defined later through internal research by Czech law enforcers making the possession of under 15 grams not a crime. The owner could be fined. Consumption was not punishable. Enforcement of the law was spotty and sometimes inconsistent. After the ending of the term of copyright and with the success of the Karl May movie series of the 1960s the first German comic wave occurred. A second comic wave came during the 1970s. The first and qualitative best German comic was ''Winnetou'' (# 1-8) ''Karl May'' (# 9-52) (1963–1965). It was drawn by Helmut Nickel and Harry Ehrt and published by Walter Lehning Verlag. The most comprehensive comic was published by the press Standaard Uitgeverij. This Flemish comic ''Karl May'' was drawn by the studio of Willy Vandersteen in 87 issues from 1862–1987. Also in other countries comics were produced: e. g. Czechoslovakia (often reduced to the wild west plot), Denmark, France, Mexico, Spain and Sweden. Petzel, Michael: ''Comics und Bildergeschichten''. In: Ueding: ''Karl-May-Handbuch'', pp. 539-545. right thumbnail Clark Gable (File:Clark Gable and Hedy Lamarr in Comrade X trailer.JPG) and Lamarr in '' Comrade X'' In early 1933 she starred in Gustav Machatý's notorious film ''Ecstasy (Ecstasy (film)),'' a Czechoslovak (Czechoslovakia) film made in Prague, in which she played the love-hungry young wife of an indifferent older husband. Closeups of her face during orgasm in one scene (rumored to be unsimulated), and full frontal shots of her in another scene, swimming and running nude through the woods, gave the film great notoriety. Legacy thumb Comenius on a Czechoslovakia Czechoslovak (Image:Comenius20.jpg) 20 koruna (Czechoslovak koruna) banknote ;Czech Republic and Slovakia During the 19th century Czech National Revival, Czechs idealised Comenius as a symbol of the Czech nation (Czech people). This image persists to the present day. In 1919 Comenius University was founded by act of parliament in Bratislava, Czechoslovakia, (now in Slovakia). It was the first university with courses in the Slovak language. Slovakia and the Czech Republic celebrate 28 March, the birthday of Comenius, as Teachers' Day. University of Jan Amos Komensky has been founded in Prague. It offers bachelor's, master's and graduate degree programmes http: wwww.ujak.cz . * World Hockey Championship – ** Men's champion: Czechoslovakia defeated the Soviet Union * NCAA Men's Ice Hockey Championship – University of Minnesota-Twin Cities Golden Gophers defeat Michigan Technological University Huskies 6-4 in Denver, CO * Davis Cup – Sweden wins 3-2 over Czechoslovakia in world tennis. * 18 year old Martina Navratilova of Czechoslovakia announces her defection to the United States of America (United States) * Metro-Goldwyn-Mayer (MGM) once again expresses interest in the ''Wizard of Oz (The Wonderful Wizard of Oz)'' books for a series of animated cartoons, but they once again failed to make a deal with the estate of creator L. Frank Baum * ''Ecstasy (Ecstasy (film))'', a Czechoslovak (Czechoslovakia) film, shocks audiences when actress Hedy Lamarr is seen naked in the film. * ''The Private Life of Henry VIII'' becomes the first British film (Cinema of the United Kingdom) to win an American Academy Award (Academy Awards). Background and personal Malcolm was born in Prague in 1934, one of two daughters—the other is author Marie Winn—of a psychiatrist (Psychiatry) father. She has resided in the United States since her family emigrated from Czechoslovakia in 1939. Malcolm was educated at the University of Michigan and lives in New York City. Her first husband, Donald Malcolm (Donald Malcolm (reviewer)), reviewed books for ''The New Yorker'' in the 1950s and 1960s. Her second husband, whom she wed in 1975, was long-time ''New Yorker'' editor Gardner Botsford; Botsford died at age 87 in September, 2004. As World War I drew to a close, and Czechoslovakia declared an independent republic, Martinů composed a celebratory cantata ''Česká rapsodie'', which was premiered in 1919 to great acclaim. As a violinist, he toured Europe with the National Theatre Orchestra, and became a full member of the Czech Philharmonic Orchestra in 1920. He also began formal composition study under Suk. Martinů's modern style (including elements of impressionism and jazz) did not match the conservative styles in Prague, and he became determined to move to Paris. During these last years in Prague he completed his first string quartet, and two ballets (ballet): ''Who is the Most Powerful in the World?'' and ''Istar''. '''Jan Garrigue Masaryk''' (September 14, 1886 – March 10, 1948) was a Czech (Czechoslovakia) diplomat and politician and Foreign Minister of Czechoslovakia from 1940 to 1948. Early life Born in Prague, he was a son of professor and politician Tomáš Garrigue Masaryk (who became the first President (List of Presidents of Czechoslovakia) of Czechoslovakia in 1918) and Charlotte Garrigue, Tomáš Garrigue Masaryk's American wife. Masaryk was educated in Prague and also in the USA, where he also for a time lived as a drifter and lived on the earnings of his manual labor. He returned home in 1913 and served in the Austro-Hungarian army during the First World War. He then joined the diplomatic service and became chargé d'affaires to the USA in 1919, a post he held until 1922. In 1925 he was made ambassador to Britain. His father resigned as President in 1935 and died two years later. He was succeeded by Edvard Beneš. Ransome has been honoured in many countries. In 1953 he was appointed CBE (Order of the British Empire).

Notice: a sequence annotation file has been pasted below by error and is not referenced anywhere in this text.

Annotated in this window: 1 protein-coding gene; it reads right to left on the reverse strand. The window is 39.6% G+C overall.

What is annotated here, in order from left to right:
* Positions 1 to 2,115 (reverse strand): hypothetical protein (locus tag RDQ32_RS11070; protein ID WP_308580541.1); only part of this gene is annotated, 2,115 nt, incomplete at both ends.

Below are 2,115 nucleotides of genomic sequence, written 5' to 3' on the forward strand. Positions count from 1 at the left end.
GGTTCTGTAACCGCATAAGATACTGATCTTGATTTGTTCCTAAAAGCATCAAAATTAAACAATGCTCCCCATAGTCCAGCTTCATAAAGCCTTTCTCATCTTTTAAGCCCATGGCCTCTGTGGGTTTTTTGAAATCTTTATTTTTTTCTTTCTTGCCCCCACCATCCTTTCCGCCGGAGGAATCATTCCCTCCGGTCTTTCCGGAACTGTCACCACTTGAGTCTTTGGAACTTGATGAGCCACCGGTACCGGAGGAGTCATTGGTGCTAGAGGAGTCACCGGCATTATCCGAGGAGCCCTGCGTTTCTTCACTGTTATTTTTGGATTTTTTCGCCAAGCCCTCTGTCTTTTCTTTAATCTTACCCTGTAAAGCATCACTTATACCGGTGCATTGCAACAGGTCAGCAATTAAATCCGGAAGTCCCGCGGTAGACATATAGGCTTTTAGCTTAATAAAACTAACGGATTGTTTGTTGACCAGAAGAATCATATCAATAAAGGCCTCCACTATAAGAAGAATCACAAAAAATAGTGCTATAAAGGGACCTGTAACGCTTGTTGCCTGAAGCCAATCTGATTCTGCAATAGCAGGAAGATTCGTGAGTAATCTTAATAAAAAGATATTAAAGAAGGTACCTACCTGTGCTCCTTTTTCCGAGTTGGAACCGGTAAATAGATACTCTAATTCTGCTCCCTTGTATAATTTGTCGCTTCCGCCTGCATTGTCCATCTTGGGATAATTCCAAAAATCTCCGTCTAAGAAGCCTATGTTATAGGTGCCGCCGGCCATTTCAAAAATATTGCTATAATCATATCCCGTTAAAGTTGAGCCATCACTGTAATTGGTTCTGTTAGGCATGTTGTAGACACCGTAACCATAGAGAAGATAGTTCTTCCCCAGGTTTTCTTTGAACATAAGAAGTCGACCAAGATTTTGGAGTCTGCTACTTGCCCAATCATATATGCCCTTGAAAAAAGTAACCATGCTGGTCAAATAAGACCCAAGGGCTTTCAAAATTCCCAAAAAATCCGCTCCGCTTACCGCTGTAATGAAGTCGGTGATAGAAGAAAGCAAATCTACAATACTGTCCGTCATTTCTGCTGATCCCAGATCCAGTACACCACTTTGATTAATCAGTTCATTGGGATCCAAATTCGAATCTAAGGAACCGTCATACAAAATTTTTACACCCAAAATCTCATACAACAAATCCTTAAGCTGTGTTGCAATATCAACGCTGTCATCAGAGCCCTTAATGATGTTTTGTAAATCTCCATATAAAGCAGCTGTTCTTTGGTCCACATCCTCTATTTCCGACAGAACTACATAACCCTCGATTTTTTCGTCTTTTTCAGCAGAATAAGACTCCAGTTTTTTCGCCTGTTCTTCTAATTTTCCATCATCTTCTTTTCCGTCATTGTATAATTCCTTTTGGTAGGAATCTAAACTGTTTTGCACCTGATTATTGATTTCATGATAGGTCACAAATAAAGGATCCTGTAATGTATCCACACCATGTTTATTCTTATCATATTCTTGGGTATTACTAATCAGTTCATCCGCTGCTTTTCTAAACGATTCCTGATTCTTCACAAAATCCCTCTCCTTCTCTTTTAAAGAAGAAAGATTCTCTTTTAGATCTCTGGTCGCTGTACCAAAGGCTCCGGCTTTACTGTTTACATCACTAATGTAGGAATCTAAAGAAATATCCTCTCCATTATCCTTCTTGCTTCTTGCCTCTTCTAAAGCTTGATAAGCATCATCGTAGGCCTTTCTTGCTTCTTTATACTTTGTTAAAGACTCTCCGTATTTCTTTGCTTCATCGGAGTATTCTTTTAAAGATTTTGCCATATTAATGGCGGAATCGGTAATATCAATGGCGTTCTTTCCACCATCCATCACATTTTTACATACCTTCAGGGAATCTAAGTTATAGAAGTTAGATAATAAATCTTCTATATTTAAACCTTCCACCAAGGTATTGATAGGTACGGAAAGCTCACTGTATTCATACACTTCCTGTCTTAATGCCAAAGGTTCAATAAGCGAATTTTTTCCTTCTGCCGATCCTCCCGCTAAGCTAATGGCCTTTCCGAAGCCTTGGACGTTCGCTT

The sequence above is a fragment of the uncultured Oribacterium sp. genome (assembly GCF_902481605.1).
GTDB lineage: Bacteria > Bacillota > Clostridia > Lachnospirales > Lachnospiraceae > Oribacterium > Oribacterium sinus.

show his films to your kids! '''Barry Levinson''', is perhaps the most well-known film maker to come out of and make films about Baltimore. His directing career began with ''Diner'', a movie set in the Baltimore of his youth, and a movie that would begin the famous four-movie series of "Baltimore films" along with ''Tin Men'', ''Avalon'', and ''Liberty Heights''. Another big name in Baltimore film-making is undoubtedly '''David Simon''', famous for his Baltimore-centric crime dramas
. He was also at one point a candidate for the role of Bond in the official movie series. He was also famed as a water color artist. He retired in Far North Queensland, Australia where he painted a collection of water colors depicting Australian tropical rain forests and birdlife. DATE OF BIRTH 5 July 1933 PLACE OF BIRTH Cairmoney, County Antrim, Northern Ireland, UK DATE OF DEATH 16 September 1997 October * 25 — Northern Ireland decriminalizes consensual homosexual acts between adults, the last jurisdiction within the United Kingdom to do so. Miller, p. 288 September *18 — The bill to repeal Section 28 in the remaining parts United Kingdom (England and Wales and Northern Ireland) receives Royal Assent. Section 28 had already been repealed within Scotland in 2000. The UK repeal became active on November 18. '''Loganair Limited''' is a Scottish airline with its registered office on the grounds of Glasgow International Airport and in Paisley, Renfrewshire, Scotland. "Statutory Information." Loganair. Retrieved on 20 May 2009. "Registered Office: St. Andrews Drive, Glasgow Airport PAISLEY Renfrewshire PA3 2TG" Loganair operates scheduled services under a Flybe franchise in mainland Scotland and to Orkney, Shetland and the Western Isles. In addition it operates a service to Belfast City - Northern Ireland and to Birmingham from its Dundee base. Its tag line is "Scotland's Airline". It also provides services for the Scottish Air Ambulance Service and night mail services on behalf of Royal Mail. In addition to its main base at Glasgow, the airline has hubs at Edinburgh Airport, Inverness Airport, Dundee Airport and Aberdeen Airport. WikiPedia:Northern Ireland Dmoz:Regional Europe United Kingdom Northern Ireland commons:Northern Ireland
death_place Toronto, Ontario nationality Canadian (Canada) Born